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Critical Care

The Use of Transesophageal Echocardiography for Preload Assessment in Critically Ill Patients

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CLAUDE P. TOUSIGNANT, FERGUS WALSH AND C. DAVID MAZER

Department of Anaesthesia, St Michael’s Hospital, University of Toronto, Toronto, Ontario, Canada

Anesth. Analg., 90: 351–355, 2000

Intravenous volume is often given to patients in the intensive care unit (ICU) to improve cardiovascular function. The relationship between stroke volume (SV) and left ventricular (LV) size was investigated using transesophageal echocardiography (TEE) in a population of 20 ICU patients and 21 postoperative cardiac surgical patients. Whether LV end diastolic area (EDA) by TEE could identify patients who increased SV by 20% or more (responders) after administration of 500 mL of pentastarch was examined. Only a modest relationship (r = 0.60) existed between the EDA and the SV in all patients, and none could be established between the pulmonary capillary wedge pressure (PCWP) and the EDA in all patients. Both responder and nonresponder PCWP markedly increased after volume administration. Only responder EDA greatly increased after volume administration. Responders had a much lower EDA (15.3 ± 5.4 cm2) and PCWP (12.2 ± 2.2 mm Hg) when compared with nonresponders (20.2 ± 4.8 cm2 and 15.9 ± 3.1 mm Hg, respectively). Few ICU patients and only those with a small EDA responded to volume administration. An overall optimal LV EDA below which most patients show volume-recruitable increases in SV could not be identified.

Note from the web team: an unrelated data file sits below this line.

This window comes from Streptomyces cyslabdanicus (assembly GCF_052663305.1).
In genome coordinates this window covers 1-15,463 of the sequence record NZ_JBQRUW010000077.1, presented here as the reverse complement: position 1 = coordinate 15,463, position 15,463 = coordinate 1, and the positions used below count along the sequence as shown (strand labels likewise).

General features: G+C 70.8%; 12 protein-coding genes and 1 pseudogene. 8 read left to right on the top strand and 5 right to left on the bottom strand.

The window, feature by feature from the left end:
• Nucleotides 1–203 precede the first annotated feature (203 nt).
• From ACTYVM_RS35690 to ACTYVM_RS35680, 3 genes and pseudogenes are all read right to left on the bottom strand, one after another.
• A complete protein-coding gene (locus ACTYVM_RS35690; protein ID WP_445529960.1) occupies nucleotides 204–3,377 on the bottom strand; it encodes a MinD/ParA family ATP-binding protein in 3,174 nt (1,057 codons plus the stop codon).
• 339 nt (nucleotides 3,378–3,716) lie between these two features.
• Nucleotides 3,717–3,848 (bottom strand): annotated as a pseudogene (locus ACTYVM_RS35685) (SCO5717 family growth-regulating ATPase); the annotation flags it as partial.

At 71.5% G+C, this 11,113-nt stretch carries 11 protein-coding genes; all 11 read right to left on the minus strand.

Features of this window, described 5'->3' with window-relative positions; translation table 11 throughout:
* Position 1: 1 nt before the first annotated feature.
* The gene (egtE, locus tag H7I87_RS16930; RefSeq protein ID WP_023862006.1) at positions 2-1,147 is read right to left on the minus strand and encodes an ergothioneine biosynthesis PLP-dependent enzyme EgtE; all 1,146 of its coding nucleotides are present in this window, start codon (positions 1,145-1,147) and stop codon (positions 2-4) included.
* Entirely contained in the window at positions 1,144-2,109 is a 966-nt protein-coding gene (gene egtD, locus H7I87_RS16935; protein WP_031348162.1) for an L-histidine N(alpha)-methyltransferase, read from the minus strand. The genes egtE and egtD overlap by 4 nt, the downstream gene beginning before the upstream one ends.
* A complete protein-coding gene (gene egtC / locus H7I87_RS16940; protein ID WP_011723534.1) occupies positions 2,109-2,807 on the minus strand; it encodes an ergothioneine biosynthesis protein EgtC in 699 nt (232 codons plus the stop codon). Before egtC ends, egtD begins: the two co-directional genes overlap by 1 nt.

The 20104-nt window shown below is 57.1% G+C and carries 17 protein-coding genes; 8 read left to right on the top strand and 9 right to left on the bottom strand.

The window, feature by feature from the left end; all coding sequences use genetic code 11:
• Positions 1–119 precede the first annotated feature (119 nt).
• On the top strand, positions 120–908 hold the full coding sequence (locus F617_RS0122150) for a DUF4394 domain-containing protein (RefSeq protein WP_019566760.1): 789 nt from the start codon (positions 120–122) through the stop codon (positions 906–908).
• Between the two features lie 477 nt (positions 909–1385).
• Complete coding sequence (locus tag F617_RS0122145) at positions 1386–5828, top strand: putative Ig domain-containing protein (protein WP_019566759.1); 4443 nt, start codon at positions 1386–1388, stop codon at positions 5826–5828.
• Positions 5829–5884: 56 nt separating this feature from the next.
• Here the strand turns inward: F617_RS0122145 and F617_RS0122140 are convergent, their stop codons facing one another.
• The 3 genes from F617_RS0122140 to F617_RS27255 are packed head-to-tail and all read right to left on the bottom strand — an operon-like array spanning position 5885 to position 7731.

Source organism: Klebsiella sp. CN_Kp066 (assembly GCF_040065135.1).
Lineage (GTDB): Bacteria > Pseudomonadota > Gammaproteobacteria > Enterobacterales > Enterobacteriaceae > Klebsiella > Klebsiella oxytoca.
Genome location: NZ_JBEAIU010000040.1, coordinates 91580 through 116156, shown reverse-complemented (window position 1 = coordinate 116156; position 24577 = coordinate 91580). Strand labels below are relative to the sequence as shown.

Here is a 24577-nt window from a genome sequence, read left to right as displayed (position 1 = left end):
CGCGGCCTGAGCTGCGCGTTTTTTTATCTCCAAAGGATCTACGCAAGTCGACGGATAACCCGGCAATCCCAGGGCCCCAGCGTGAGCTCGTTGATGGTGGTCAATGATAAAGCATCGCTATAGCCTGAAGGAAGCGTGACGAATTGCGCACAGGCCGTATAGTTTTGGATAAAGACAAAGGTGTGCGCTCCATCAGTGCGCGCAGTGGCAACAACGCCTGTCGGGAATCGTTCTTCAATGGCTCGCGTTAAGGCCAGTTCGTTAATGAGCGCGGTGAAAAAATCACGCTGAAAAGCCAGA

Comment:

Whenever a new diagnostic modality is identified, it is important to specify the parameters of its use. When simple applications can be discovered the tool becomes that much more valuable. Unfortunately, most tools never turn out to be as simple as hoped for. The authors had hypothesized that using transesophageal echocardiography (TEE) to obtain a simple measurement of end diastolic volume (EDV) would help predict whether a volume load would improve cardiac performance in a variety of intensive care patients. Not surprisingly, this did not occur.

Intensive care patients have a wide array of lesions that cause poor myocardial performance. Besides patient differences, TEE is technically difficult to perform. The measurement of EDV requires that the image is truly a cross-section of the ventricle. If the image is obtuse, then the results will be spurious. After acquiring an image, defining the outline of the myocardium is a subjective endeavor. Even within this study, the authors were suspicious that they may have encountered acquisition difficulties. Despite the failure of this study to demonstrate a simple use for TEE in an ICU setting, it is a tool which may well prove to contribute to the care of these most critically ill patients.

Stephen T. Robinson M.D.

© 2001 Lippincott Williams & Wilkins, Inc.